As far back as art historians seem to be able to go, art has always existed as a means of resistance, a catalyst to revolution, and a construct for exposing societal and political flaws. With the continual privatization of the art market all over the world, guiding it out of the hands of restricting state and religious direction and patronage, artists are freer than ever to combine their own dissatisfactions with the existing power structure, stereotypes, preconceptions, etc. with forms of art that are more experimental and avant-garde. Increasingly, the once European and U.S. dominated art market has shifted considerably. Though cities like London and New York are still the major sellers of art, and Paris may always be the prime location for exhibition, some of the highest selling and most talked about art is coming out of places like Beijing and Dubai. Themes that are common are usually similar to the same values coming out of Western contemporary art like feminism, war, and consumerism. Aesthetically, the two hemispheres have been producing vey similar looking art as well. Some point to this as an achievement in the universality and pervasiveness of art, though the point has also been made by some scholars that European art has had its own form of ‘colonialism,’ and Middle Eastern art (and for that matter, African and Asian) has been overly influenced by Eurocentrism, to the point where the unique Middle Eastern artistic tradition has been overshadowed and replaced with art that is a product of European art history. If this is the case, the Middle East seems to be beating the West at their own game. In 2008, Farhad Moshiri became the first Middle Eastern artist to sell an artwork at auction for over $1 million (specifically $1.05 million), and the numbers have only been growing since, with the Dubai Art Faire attracting some of the most elite in the art world, to the point where they have been the ones donating to the Louvre.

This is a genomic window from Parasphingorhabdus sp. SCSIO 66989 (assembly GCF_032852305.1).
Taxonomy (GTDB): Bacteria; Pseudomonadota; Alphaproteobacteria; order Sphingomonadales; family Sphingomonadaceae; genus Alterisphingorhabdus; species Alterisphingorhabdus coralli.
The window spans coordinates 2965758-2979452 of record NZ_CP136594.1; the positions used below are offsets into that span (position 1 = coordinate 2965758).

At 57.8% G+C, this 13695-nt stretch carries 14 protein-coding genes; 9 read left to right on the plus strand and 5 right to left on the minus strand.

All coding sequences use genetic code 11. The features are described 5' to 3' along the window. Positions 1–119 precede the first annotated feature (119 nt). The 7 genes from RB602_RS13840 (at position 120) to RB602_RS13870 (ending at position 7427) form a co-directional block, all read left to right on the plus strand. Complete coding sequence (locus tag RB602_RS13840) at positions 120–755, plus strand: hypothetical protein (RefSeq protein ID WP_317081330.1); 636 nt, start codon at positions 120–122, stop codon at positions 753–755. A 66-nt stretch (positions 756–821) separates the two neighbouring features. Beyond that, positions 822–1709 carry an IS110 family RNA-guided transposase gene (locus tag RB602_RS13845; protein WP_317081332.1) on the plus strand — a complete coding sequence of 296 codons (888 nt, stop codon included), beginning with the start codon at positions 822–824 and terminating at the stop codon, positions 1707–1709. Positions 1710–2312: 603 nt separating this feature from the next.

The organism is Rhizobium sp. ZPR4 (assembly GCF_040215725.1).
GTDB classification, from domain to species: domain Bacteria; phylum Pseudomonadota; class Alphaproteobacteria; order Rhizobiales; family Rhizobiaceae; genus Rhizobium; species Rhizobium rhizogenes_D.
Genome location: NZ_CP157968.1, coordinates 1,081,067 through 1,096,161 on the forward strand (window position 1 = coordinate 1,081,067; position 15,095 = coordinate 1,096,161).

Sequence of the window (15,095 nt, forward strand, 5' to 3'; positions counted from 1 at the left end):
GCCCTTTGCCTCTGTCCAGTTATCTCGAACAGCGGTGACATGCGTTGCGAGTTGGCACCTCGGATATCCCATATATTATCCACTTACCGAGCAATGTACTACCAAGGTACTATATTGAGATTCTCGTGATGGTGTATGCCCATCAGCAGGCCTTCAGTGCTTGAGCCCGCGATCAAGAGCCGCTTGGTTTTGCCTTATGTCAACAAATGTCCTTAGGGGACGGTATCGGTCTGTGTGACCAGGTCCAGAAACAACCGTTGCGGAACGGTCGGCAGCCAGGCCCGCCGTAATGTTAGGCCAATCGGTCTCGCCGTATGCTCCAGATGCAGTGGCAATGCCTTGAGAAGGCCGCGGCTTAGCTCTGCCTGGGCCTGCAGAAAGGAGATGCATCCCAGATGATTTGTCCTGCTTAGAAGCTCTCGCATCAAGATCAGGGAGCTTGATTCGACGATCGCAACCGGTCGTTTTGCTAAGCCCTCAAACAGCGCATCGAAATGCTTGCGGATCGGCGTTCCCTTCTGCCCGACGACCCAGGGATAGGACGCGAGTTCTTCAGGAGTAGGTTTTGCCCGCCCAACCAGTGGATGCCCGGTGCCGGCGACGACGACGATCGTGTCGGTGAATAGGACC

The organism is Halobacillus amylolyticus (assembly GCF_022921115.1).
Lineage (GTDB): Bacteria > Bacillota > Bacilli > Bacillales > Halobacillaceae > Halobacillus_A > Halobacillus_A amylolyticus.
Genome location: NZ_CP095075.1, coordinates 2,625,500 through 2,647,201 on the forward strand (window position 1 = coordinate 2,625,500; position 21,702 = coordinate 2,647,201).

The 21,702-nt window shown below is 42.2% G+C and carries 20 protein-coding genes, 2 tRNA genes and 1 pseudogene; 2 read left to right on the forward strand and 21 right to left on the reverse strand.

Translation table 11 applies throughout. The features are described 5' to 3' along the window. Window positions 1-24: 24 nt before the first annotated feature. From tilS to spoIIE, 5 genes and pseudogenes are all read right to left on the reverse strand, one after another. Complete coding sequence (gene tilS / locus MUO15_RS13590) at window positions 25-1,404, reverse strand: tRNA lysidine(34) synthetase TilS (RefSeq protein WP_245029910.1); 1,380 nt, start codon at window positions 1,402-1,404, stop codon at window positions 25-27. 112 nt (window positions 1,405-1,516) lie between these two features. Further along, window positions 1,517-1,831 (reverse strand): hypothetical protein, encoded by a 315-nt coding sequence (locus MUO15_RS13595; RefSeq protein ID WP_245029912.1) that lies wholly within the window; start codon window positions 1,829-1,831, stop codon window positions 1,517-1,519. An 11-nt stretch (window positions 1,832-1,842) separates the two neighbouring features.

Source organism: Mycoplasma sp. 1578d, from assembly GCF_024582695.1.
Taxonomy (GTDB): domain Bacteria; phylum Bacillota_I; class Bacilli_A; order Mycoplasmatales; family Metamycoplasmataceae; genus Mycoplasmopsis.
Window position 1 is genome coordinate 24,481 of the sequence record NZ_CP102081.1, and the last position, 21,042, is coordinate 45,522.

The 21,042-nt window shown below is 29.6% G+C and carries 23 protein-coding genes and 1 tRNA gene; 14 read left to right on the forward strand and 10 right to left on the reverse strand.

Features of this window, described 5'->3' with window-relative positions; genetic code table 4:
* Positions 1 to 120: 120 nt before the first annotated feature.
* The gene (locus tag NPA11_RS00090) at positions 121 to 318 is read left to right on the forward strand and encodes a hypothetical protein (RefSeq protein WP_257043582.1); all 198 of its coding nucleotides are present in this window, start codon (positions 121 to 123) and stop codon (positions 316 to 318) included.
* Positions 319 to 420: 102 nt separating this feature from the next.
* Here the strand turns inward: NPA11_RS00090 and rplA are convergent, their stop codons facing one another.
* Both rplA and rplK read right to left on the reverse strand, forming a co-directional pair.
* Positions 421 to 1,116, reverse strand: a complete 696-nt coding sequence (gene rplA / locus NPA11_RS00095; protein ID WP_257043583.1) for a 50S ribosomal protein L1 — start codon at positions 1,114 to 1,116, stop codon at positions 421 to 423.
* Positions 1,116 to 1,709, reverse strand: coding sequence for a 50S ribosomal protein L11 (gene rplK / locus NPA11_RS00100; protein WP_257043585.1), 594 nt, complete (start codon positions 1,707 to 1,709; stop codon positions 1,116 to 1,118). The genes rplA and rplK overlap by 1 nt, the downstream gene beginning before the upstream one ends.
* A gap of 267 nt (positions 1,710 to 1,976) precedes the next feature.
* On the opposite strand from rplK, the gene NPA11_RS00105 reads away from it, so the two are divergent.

In a post-9/11 world, it seems as though anything related to the Middle East is translated through the lens of terrorism, whether it is pro or anti war. It is not uncommon for news stories or interviews with Middle Easterners to solely focus on how the war has affected them, their opinions on it, the racism that has been engendered by the event, etc. Though these things can’t be undermined, it is important to realize that there are other issues at stake in the Middle East, and there is a lot of art that reflects this. They also have their genres of landscape painting, illustration, political cartoons, splatter painting, and so forth.
Though European and American connoisseurs of art seem to be receptive to contemporary art coming out of the Middle East, for many this is still fairly new territory. U.S. museums usually have much less Middle Eastern art in comparison to their European collections, and after the controversy over the Danish cartoons depicting Muhammad there was a considerable backlash in some prominent museums (most notably the Met), where many ancient works of Middle Eastern art were put into storage out of fear of reprisal. Even U of M, as progressive as it may be, added for this Fall its first course on Middle Eastern art in years. However, it does seem as though there has been a significant integration in the recent past of the Middle East into the global art market, and it only shows signs of increasing popularity.